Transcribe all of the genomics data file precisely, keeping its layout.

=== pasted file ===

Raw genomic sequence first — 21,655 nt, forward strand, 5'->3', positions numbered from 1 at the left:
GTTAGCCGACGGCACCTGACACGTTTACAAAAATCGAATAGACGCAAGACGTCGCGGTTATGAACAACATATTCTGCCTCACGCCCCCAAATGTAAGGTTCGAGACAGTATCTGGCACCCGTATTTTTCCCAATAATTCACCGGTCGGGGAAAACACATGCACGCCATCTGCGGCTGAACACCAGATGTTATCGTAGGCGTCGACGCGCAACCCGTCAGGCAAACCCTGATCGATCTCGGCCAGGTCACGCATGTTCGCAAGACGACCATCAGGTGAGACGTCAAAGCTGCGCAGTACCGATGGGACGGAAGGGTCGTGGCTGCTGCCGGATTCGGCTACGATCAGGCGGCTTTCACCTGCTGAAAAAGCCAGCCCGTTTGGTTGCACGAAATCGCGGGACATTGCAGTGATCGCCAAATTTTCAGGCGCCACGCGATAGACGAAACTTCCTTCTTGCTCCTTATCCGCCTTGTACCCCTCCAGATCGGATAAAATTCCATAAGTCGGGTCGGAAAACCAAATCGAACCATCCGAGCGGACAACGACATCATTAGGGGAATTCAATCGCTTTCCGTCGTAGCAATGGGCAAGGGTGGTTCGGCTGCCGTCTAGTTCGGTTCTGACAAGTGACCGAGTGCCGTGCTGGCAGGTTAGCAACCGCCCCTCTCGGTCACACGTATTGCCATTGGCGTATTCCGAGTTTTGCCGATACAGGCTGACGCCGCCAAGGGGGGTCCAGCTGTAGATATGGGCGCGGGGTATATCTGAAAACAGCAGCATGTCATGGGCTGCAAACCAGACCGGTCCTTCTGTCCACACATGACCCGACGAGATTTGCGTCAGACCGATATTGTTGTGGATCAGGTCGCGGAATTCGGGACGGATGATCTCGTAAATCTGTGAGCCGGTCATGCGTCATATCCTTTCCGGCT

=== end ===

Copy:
Raw genomic sequence first — 21,655 nt, forward strand, 5'->3', positions numbered from 1 at the left:
GTTAGCCGACGGCACCTGACACGTTTACAAAAATCGAATAGACGCAAGACGTCGCGGTTATGAACAACATATTCTGCCTCACGCCCCCAAATGTAAGGTTCGAGACAGTATCTGGCACCCGTATTTTTCCCAATAATTCACCGGTCGGGGAAAACACATGCACGCCATCTGCGGCTGAACACCAGATGTTATCGTAGGCGTCGACGCGCAACCCGTCAGGCAAACCCTGATCGATCTCGGCCAGGTCACGCATGTTCGCAAGACGACCATCAGGTGAGACGTCAAAGCTGCGCAGTACCGATGGGACGGAAGGGTCGTGGCTGCTGCCGGATTCGGCTACGATCAGGCGGCTTTCACCTGCTGAAAAAGCCAGCCCGTTTGGTTGCACGAAATCGCGGGACATTGCAGTGATCGCCAAATTTTCAGGCGCCACGCGATAGACGAAACTTCCTTCTTGCTCCTTATCCGCCTTGTACCCCTCCAGATCGGATAAAATTCCATAAGTCGGGTCGGAAAACCAAATCGAACCATCCGAGCGGACAACGACATCATTAGGGGAATTCAATCGCTTTCCGTCGTAGCAATGGGCAAGGGTGGTTCGGCTGCCGTCTAGTTCGGTTCTGACAAGTGACCGAGTGCCGTGCTGGCAGGTTAGCAACCGCCCCTCTCGGTCACACGTATTGCCATTGGCGTATTCCGAGTTTTGCCGATACAGGCTGACGCCGCCAAGGGGGGTCCAGCTGTAGATATGGGCGCGGGGTATATCTGAAAACAGCAGCATGTCATGGGCTGCAAACCAGACCGGTCCTTCTGTCCACACATGACCCGACGAGATTTGCGTCAGACCGATATTGTTGTGGATCAGGTCGCGGAATTCGGGACGGATGATCTCGTAAATCTGTGAGCCGGTCATGCGTCATATCCTTTCCGGCT